Background: Much discussion and debate has surrounded the role that low-income minority parents can play in their children’s education. Research focusing on parents’ roles has stressed parents’ sense of self-efficacy, cultural background, socio-economic factors, and the context of school to explain not only what motivates parents to become involved in their children’s education, but also how, why, and in whose interests. However, few researchers have examined parents’ roles in the context of race and a changing political economy or the less visible roles that parents’ play in fostering their children’s intellectual and emotional growth.
Purpose: This research examined the roles parents constructed for themselves in their children’s education and the assets they brought to bear to support their children at home, at school, and in the community. This study also focused on the extent to which their roles changed over time through interacting with their children, other parents, and educators in parent involvement workshops.
Participants: 11 parents participated in the study. Of these 11 parents, 7 were females and 4 were males. Their average age was 36. Three had completed high school, two had passed their GED equivalency exams, and two had completed college. One parent was Caucasian, one Latino, and nine were African American.
Research Design: Qualitative methods were used to examine parents’ legacies of schooling, the ways parents were involved in their children’s education, and the challenges parents faced in their efforts to support their children. All data from interviews and focus groups were transcribed and analyzed to address the central questions motivating the study. Identifying categories of parent roles was an evolving and iterative process based on grounded theory and guided by prior research.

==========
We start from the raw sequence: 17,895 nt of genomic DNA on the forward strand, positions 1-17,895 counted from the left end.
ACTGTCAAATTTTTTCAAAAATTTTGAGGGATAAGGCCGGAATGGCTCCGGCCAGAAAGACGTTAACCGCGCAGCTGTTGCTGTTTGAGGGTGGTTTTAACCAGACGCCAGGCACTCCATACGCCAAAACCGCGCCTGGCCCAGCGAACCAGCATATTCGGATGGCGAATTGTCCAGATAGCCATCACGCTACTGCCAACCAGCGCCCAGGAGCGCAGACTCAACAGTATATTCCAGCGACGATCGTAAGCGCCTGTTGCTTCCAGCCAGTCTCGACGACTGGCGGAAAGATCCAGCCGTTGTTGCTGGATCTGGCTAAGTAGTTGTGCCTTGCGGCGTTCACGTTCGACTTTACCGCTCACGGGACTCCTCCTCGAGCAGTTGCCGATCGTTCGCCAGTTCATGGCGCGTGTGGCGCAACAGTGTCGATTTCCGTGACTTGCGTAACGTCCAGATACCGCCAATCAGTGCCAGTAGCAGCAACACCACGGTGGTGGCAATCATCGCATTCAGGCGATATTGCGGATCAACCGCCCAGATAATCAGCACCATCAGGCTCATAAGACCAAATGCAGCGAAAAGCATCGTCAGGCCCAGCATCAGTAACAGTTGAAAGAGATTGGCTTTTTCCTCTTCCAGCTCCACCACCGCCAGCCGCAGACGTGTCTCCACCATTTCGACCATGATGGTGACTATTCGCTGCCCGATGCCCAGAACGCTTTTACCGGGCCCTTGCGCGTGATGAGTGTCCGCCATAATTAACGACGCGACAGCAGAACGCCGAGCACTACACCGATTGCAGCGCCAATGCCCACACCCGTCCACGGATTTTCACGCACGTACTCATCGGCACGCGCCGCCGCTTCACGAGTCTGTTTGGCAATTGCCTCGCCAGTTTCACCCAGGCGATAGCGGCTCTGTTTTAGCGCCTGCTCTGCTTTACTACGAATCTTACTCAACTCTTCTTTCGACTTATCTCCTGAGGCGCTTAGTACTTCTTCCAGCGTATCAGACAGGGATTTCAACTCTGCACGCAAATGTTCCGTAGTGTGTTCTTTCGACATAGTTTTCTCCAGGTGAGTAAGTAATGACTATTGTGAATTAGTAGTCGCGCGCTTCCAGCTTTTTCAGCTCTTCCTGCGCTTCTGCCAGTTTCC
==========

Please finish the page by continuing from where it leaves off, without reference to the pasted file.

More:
Findings: Findings revealed that parents supported their children’s emotional well-being at a time when their children were perhaps most vulnerable. They worked patiently with their children when instruction in school outpaced their children’s levels of understanding, when teachers did not provide clear instructions for completing homework assignments, and when parents needed to find programs well suited to their children’s education.
Conclusion/Recommendations: Listening to parents’ voices helps us see the extent to which what matters most to families is often not visible to educators. Parents did not limit their involvement to supporting their children’s performance on standardized test scores, but adopted a broad conception of education. Therefore, it is important that educators understand more fully who parents are, what parents are already doing to support their children, and develop models of parent involvement that are reciprocal and collaborative.